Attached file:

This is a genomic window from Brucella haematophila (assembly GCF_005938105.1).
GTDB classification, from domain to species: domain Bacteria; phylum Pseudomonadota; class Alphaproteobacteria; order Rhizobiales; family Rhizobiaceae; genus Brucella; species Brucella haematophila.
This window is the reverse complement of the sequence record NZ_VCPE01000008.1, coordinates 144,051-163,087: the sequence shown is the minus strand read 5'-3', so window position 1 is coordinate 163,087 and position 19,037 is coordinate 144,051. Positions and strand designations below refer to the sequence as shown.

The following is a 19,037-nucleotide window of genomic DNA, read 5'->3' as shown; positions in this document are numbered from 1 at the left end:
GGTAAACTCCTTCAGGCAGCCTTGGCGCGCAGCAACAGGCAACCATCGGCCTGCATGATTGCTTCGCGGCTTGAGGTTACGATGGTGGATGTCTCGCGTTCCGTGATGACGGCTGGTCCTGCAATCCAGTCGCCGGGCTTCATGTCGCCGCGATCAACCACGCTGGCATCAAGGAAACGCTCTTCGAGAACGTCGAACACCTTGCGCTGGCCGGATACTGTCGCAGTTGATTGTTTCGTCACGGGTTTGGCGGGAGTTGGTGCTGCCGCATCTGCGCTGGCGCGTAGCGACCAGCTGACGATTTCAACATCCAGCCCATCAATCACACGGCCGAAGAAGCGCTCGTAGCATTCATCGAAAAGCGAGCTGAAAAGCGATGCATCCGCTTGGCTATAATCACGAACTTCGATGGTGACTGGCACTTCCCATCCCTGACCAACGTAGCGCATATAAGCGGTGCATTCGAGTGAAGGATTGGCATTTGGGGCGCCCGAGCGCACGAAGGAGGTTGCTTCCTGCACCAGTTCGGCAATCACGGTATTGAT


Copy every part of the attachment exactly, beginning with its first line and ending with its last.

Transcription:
This is a genomic window from Brucella haematophila (assembly GCF_005938105.1).
GTDB classification, from domain to species: domain Bacteria; phylum Pseudomonadota; class Alphaproteobacteria; order Rhizobiales; family Rhizobiaceae; genus Brucella; species Brucella haematophila.
This window is the reverse complement of the sequence record NZ_VCPE01000008.1, coordinates 144,051-163,087: the sequence shown is the minus strand read 5'-3', so window position 1 is coordinate 163,087 and position 19,037 is coordinate 144,051. Positions and strand designations below refer to the sequence as shown.

The following is a 19,037-nucleotide window of genomic DNA, read 5'->3' as shown; positions in this document are numbered from 1 at the left end:
GGTAAACTCCTTCAGGCAGCCTTGGCGCGCAGCAACAGGCAACCATCGGCCTGCATGATTGCTTCGCGGCTTGAGGTTACGATGGTGGATGTCTCGCGTTCCGTGATGACGGCTGGTCCTGCAATCCAGTCGCCGGGCTTCATGTCGCCGCGATCAACCACGCTGGCATCAAGGAAACGCTCTTCGAGAACGTCGAACACCTTGCGCTGGCCGGATACTGTCGCAGTTGATTGTTTCGTCACGGGTTTGGCGGGAGTTGGTGCTGCCGCATCTGCGCTGGCGCGTAGCGACCAGCTGACGATTTCAACATCCAGCCCATCAATCACACGGCCGAAGAAGCGCTCGTAGCATTCATCGAAAAGCGAGCTGAAAAGCGATGCATCCGCTTGGCTATAATCACGAACTTCGATGGTGACTGGCACTTCCCATCCCTGACCAACGTAGCGCATATAAGCGGTGCATTCGAGTGAAGGATTGGCATTTGGGGCGCCCGAGCGCACGAAGGAGGTTGCTTCCTGCACCAGTTCGGCAATCACGGTATTGAT